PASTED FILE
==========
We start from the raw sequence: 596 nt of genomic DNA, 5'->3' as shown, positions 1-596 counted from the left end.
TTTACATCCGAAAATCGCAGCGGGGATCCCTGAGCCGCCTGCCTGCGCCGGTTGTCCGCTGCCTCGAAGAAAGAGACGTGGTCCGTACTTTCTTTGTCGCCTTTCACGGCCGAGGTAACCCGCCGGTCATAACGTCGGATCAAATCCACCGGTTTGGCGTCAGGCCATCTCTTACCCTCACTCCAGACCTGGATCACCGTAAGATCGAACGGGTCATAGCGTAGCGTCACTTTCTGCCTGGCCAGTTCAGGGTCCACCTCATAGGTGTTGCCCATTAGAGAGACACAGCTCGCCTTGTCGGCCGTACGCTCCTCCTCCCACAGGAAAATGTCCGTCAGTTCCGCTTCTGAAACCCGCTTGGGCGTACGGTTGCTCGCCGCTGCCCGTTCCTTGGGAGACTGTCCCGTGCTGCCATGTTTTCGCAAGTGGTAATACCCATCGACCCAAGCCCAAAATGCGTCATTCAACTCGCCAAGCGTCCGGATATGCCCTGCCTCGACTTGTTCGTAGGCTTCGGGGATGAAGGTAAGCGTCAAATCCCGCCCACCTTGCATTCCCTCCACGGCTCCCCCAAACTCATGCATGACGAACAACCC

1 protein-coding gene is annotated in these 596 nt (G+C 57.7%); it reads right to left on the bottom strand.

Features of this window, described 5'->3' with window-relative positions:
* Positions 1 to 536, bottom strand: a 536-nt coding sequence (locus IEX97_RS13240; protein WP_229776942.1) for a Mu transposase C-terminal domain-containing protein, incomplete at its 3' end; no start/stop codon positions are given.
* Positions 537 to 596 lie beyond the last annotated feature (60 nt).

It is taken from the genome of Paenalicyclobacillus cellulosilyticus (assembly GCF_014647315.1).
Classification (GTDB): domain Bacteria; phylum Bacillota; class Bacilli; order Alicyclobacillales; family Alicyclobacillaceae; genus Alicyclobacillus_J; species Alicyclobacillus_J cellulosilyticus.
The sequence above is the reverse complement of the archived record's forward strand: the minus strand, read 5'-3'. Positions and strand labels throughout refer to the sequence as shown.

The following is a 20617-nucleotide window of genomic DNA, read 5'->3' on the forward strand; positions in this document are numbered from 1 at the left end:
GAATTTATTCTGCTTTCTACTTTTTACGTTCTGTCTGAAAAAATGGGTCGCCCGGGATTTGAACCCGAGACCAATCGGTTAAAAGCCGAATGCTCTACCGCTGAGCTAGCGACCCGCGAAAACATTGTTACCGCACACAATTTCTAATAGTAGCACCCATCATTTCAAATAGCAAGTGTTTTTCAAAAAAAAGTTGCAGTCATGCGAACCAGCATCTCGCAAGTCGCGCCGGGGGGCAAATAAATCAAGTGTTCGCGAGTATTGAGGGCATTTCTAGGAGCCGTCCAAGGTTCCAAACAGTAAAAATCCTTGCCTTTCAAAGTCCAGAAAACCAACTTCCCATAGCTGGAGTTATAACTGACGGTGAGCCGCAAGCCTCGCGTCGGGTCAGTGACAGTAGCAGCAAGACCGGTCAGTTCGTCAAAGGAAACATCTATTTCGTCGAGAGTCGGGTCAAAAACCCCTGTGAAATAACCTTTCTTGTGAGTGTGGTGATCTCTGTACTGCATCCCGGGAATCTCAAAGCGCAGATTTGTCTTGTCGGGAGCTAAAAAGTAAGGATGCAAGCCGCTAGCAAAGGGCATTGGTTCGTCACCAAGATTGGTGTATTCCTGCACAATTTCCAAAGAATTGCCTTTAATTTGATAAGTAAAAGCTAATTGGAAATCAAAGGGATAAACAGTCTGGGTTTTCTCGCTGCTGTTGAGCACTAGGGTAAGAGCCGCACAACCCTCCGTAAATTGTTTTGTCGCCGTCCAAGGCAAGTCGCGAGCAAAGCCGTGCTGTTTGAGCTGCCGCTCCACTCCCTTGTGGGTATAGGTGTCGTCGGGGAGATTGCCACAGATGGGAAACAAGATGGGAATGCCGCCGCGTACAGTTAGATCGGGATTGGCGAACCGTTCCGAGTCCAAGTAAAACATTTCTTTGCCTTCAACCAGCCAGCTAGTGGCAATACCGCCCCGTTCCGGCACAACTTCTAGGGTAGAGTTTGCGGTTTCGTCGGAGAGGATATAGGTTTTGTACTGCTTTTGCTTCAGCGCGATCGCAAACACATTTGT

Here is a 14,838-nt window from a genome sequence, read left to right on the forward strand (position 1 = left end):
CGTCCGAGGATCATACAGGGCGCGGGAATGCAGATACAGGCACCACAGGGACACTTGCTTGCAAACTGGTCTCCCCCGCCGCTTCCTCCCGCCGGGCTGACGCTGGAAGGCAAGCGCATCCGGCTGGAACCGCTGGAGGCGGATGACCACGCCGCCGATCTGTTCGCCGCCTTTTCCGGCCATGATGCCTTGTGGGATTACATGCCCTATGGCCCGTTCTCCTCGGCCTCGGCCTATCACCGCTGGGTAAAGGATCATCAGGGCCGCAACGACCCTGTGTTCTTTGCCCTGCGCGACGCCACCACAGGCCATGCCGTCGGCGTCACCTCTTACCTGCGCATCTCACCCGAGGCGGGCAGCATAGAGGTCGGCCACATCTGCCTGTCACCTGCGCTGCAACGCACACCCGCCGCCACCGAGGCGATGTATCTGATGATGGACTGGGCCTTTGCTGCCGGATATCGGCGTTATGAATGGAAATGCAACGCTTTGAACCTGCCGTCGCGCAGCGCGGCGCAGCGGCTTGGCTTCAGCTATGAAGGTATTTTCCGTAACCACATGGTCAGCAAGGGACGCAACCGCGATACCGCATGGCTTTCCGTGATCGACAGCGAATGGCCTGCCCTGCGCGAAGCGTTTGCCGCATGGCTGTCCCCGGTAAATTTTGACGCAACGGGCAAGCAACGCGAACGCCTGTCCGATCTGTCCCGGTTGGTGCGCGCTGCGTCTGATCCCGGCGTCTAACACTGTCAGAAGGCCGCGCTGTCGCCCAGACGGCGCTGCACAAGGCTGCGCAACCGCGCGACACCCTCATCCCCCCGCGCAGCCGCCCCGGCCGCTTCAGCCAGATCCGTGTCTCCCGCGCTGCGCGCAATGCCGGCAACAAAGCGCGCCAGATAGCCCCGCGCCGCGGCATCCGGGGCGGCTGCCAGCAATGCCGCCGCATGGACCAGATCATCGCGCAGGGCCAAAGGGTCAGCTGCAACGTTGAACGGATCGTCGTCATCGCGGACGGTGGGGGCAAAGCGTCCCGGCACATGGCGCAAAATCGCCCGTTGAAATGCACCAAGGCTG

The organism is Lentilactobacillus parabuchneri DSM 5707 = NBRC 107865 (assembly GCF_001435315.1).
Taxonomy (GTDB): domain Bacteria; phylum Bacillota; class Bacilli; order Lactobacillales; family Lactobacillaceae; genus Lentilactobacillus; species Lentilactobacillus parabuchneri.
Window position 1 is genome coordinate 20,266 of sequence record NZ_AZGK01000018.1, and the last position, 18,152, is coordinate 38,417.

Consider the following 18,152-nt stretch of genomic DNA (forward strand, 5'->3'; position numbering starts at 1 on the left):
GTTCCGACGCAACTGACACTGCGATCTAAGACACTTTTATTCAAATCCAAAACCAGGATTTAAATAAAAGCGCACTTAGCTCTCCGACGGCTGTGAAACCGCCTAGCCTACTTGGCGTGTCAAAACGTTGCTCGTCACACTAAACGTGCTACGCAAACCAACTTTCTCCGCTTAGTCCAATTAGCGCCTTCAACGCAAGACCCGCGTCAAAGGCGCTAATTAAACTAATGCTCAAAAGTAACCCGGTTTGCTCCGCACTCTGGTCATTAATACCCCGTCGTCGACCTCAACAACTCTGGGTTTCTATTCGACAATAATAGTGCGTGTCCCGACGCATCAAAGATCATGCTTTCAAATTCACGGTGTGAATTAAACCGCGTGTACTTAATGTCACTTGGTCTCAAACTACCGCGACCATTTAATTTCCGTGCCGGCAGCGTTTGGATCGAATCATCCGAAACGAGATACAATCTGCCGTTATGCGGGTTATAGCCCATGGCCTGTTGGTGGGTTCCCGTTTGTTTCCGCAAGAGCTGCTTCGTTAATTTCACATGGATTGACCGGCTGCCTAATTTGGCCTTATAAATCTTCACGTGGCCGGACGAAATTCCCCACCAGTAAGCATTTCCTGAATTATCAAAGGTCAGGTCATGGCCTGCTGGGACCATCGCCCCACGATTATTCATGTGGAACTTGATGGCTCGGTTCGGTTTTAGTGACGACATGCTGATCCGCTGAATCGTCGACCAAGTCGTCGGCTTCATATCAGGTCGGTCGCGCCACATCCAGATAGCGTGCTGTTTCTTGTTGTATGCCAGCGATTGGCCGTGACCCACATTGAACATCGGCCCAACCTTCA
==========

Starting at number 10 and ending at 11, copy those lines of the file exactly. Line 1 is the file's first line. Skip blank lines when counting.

The following is a 20617-nucleotide window of genomic DNA, read 5'->3' on the forward strand; positions in this document are numbered from 1 at the left end:
GAATTTATTCTGCTTTCTACTTTTTACGTTCTGTCTGAAAAAATGGGTCGCCCGGGATTTGAACCCGAGACCAATCGGTTAAAAGCCGAATGCTCTACCGCTGAGCTAGCGACCCGCGAAAACATTGTTACCGCACACAATTTCTAATAGTAGCACCCATCATTTCAAATAGCAAGTGTTTTTCAAAAAAAAGTTGCAGTCATGCGAACCAGCATCTCGCAAGTCGCGCCGGGGGGCAAATAAATCAAGTGTTCGCGAGTATTGAGGGCATTTCTAGGAGCCGTCCAAGGTTCCAAACAGTAAAAATCCTTGCCTTTCAAAGTCCAGAAAACCAACTTCCCATAGCTGGAGTTATAACTGACGGTGAGCCGCAAGCCTCGCGTCGGGTCAGTGACAGTAGCAGCAAGACCGGTCAGTTCGTCAAAGGAAACATCTATTTCGTCGAGAGTCGGGTCAAAAACCCCTGTGAAATAACCTTTCTTGTGAGTGTGGTGATCTCTGTACTGCATCCCGGGAATCTCAAAGCGCAGATTTGTCTTGTCGGGAGCTAAAAAGTAAGGATGCAAGCCGCTAGCAAAGGGCATTGGTTCGTCACCAAGATTGGTGTATTCCTGCACAATTTCCAAAGAATTGCCTTTAATTTGATAAGTAAAAGCTAATTGGAAATCAAAGGGATAAACAGTCTGGGTTTTCTCGCTGCTGTTGAGCACTAGGGTAAGAGCCGCACAACCCTCCGTAAATTGTTTTGTCGCCGTCCAAGGCAAGTCGCGAGCAAAGCCGTGCTGTTTGAGCTGCCGCTCCACTCCCTTGTGGGTATAGGTGTCGTCGGGGAGATTGCCACAGATGGGAAACAAGATGGGAATGCCGCCGCGTACAGTTAGATCGGGATTGGCGAACCGTTCCGAGTCCAAGTAAAACATTTCTTTGCCTTCAACCAGCCAGCTAGTGGCAATACCGCCCCGTTCCGGCACAACTTCTAGGGTAGAGTTTGCGGTTTCGTCGGAGAGGATATAGGTTTTGTACTGCTTTTGCTTCAGCGCGATCGCAAACACATTTGT